Populations and organizations around the globe are facing fundamental challenges to human health and welfare, such as basic health concerns, environmental degradation, social injustice and terrorism. 

Research in this area examines communication effects and psychological processes. It explores the study of relationships between communication (both interpersonal and mediated), emotion, cognition, and persuasion; how media influences knowledge, attitudes, opinions, and behaviors; how communication can address intergroup conflict; and how the media can influence perceptions of risk, particularly in the arenas of health and science communication. 

Recent research by our faculty has addressed:

  • Advertising effects
  • Persuasion-based mediated campaigns
  • The effects of media on children
  • The effects and perceptions of direct-to-consumer pharmaceutical ads
  • Cognitive processes related to conflict
  • Health communication
  • Science communication
  • The role of emergent media in shaping attitudes, opinions and behaviors
  • Psychological and physiological processing of media presentations and experiences
  • Computer-mediated communication
  • Conflict management and resolution

Communication effects and psychological processes news:

4/15/19: Dr. Heather LaMarre co-authors article “Satirical narrative processing: Examining the roles of character liking and media enjoyment on narrative-consistent attitudes” in the International Journal of Public Opinion Research.

2/1/19: Dr. Bruce Hardy and co-authors publish article “The effects of the ‘war on science’ frame on scientists’ credibility” in Science Communication

12/1/18: Dr. Jennifer Gerard Ball publishes article “Caring or compulsion? The effects of consumer attributions of risk information disclosure in direct-to-consumer prescription drug advertising” in The Journal of Consumer Affairs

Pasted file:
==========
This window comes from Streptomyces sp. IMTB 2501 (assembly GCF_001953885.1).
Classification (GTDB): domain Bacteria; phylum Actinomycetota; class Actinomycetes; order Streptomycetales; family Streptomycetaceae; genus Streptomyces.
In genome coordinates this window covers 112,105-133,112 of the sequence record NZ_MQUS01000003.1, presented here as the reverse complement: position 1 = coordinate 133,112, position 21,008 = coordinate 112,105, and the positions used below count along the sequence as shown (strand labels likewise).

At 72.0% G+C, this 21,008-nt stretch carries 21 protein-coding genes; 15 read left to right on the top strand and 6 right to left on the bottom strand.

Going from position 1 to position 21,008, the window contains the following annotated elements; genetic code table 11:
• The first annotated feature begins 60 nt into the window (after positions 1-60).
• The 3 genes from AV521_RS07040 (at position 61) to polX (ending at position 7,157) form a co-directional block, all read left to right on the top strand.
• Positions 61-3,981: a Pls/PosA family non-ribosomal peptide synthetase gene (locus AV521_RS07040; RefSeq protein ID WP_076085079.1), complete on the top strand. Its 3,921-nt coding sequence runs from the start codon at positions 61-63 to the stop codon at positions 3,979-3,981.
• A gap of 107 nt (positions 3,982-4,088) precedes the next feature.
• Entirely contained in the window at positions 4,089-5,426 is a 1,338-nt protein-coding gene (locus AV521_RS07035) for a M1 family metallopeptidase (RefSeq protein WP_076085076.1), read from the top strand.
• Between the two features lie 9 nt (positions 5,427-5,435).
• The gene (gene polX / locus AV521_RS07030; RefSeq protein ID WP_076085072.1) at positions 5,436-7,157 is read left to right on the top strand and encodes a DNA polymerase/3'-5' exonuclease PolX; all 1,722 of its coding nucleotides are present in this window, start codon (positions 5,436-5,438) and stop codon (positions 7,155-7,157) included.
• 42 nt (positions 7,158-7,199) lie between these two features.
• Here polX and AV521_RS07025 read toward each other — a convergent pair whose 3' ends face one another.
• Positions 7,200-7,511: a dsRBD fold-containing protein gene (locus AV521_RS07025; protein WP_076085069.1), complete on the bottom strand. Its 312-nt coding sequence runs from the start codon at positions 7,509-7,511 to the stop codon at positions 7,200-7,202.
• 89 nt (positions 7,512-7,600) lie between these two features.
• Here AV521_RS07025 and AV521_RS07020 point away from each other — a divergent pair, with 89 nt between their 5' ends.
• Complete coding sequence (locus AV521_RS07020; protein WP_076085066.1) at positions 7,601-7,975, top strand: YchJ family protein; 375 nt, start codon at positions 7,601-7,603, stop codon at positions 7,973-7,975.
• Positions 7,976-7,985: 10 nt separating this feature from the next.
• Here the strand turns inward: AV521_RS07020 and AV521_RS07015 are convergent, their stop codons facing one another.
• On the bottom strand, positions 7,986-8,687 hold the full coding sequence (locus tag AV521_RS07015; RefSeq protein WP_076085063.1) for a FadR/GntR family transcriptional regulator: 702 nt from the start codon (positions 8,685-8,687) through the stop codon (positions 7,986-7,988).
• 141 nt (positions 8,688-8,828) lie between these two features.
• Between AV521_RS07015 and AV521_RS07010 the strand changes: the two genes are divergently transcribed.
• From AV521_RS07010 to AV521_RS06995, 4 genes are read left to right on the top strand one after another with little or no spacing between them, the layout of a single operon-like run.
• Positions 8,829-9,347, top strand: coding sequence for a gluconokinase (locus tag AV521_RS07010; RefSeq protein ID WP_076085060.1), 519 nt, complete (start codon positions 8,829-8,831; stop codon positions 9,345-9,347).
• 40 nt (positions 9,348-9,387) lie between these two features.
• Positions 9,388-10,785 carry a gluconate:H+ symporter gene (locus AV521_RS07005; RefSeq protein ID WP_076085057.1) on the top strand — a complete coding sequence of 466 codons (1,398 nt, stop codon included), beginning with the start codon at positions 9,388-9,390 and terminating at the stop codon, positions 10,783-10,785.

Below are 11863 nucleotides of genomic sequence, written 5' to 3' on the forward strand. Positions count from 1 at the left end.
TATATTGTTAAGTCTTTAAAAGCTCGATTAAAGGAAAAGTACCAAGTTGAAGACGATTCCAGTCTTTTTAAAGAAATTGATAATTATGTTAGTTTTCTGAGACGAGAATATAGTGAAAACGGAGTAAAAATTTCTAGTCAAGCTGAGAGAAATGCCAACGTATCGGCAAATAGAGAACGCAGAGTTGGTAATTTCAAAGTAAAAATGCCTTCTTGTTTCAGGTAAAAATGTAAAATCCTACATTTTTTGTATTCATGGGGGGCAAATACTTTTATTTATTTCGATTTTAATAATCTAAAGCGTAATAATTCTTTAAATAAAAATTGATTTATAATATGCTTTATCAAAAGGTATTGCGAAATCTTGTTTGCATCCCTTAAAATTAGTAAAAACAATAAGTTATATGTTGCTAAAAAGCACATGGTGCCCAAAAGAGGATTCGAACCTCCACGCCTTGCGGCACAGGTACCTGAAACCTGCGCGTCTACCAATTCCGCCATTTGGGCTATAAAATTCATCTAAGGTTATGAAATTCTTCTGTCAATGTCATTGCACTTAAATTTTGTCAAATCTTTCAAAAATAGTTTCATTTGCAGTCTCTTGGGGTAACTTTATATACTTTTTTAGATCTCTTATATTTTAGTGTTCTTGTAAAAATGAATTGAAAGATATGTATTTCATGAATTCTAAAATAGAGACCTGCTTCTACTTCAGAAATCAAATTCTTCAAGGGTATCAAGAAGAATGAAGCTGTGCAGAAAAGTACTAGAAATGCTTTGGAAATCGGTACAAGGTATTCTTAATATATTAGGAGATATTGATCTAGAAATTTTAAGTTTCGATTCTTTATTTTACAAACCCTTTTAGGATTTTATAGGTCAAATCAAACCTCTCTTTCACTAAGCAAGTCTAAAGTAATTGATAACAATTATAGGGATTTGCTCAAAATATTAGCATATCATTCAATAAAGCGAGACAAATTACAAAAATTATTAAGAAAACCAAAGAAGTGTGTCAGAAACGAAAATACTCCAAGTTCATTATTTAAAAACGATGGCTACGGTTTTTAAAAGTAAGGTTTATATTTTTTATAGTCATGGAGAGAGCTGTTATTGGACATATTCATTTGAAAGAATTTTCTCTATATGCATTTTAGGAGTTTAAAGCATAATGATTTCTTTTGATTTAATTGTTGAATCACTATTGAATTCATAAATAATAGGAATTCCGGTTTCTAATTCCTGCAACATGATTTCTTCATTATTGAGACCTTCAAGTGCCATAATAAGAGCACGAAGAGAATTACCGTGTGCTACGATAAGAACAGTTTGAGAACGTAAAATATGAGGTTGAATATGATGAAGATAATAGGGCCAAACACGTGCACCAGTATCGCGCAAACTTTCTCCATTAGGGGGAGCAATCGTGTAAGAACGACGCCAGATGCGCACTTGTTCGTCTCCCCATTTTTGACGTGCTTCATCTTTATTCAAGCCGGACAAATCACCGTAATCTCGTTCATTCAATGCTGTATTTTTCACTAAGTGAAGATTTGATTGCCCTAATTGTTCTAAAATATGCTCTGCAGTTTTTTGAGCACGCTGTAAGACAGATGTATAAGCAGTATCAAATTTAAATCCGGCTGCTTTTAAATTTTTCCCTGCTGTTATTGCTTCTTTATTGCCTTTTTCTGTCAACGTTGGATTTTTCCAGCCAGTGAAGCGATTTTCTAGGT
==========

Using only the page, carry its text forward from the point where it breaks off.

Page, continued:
11/27/18: Doctoral student Linda Greenwood successfully defends dissertation “Stimulating Interest in Political Information and Facilitating Deep Comprehension of a Political Text for Young Voters: Does Embodiment Matter?” 

8/15/18: Dr. Bruce Hardy and Dr. Jessica Castonguay publish article “The moderating role of age in the relationship between social media use and mental well-being: An analysis of the 2016 General Social Survey” in Computers in Human Behavior

Faculty

Jennifer Ball, Deborah A. Cai, Jessica Castonguay, Edward L. Fink, Bruce W. Hardy, R. Lance Holbert, Tricia S. Jones, Heather LaMarre, Matthew LombardMeghnaa Tallapragada

Typical courses offered:

  • Communication and social influence
  • Political communication
  • Communication institutions
  • Psychological processes and media effects
  • Social media scraping and computational textual analysis
  • Public information media campaigns
  • Statistics II 
  • Survey design
  • Experimental design
  • Content analysis